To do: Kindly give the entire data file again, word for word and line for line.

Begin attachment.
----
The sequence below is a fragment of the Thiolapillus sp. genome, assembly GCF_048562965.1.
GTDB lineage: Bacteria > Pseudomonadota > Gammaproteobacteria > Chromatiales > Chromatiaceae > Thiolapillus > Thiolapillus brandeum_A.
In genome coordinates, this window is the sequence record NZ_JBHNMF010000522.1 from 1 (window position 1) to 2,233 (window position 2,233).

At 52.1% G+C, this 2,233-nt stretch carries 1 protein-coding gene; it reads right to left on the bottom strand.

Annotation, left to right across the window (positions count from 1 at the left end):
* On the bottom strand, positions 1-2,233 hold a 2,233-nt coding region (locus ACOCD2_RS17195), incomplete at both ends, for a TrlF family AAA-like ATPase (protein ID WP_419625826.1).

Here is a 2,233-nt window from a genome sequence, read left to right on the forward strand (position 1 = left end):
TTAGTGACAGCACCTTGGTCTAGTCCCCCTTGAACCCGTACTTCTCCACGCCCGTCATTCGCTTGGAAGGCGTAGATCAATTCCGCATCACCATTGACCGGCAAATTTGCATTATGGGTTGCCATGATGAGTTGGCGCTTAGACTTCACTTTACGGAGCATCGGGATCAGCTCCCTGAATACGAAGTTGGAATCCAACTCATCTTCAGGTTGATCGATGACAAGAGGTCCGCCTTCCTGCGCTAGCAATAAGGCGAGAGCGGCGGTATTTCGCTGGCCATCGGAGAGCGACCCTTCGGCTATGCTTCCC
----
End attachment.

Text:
The sequence below is a fragment of the Thiolapillus sp. genome, assembly GCF_048562965.1.
GTDB lineage: Bacteria > Pseudomonadota > Gammaproteobacteria > Chromatiales > Chromatiaceae > Thiolapillus > Thiolapillus brandeum_A.
In genome coordinates, this window is the sequence record NZ_JBHNMF010000522.1 from 1 (window position 1) to 2,233 (window position 2,233).

At 52.1% G+C, this 2,233-nt stretch carries 1 protein-coding gene; it reads right to left on the bottom strand.

Annotation, left to right across the window (positions count from 1 at the left end):
* On the bottom strand, positions 1-2,233 hold a 2,233-nt coding region (locus ACOCD2_RS17195), incomplete at both ends, for a TrlF family AAA-like ATPase (protein ID WP_419625826.1).

Here is a 2,233-nt window from a genome sequence, read left to right on the forward strand (position 1 = left end):
TTAGTGACAGCACCTTGGTCTAGTCCCCCTTGAACCCGTACTTCTCCACGCCCGTCATTCGCTTGGAAGGCGTAGATCAATTCCGCATCACCATTGACCGGCAAATTTGCATTATGGGTTGCCATGATGAGTTGGCGCTTAGACTTCACTTTACGGAGCATCGGGATCAGCTCCCTGAATACGAAGTTGGAATCCAACTCATCTTCAGGTTGATCGATGACAAGAGGTCCGCCTTCCTGCGCTAGCAATAAGGCGAGAGCGGCGGTATTTCGCTGGCCATCGGAGAGCGACCCTTCGGCTATGCTTCCC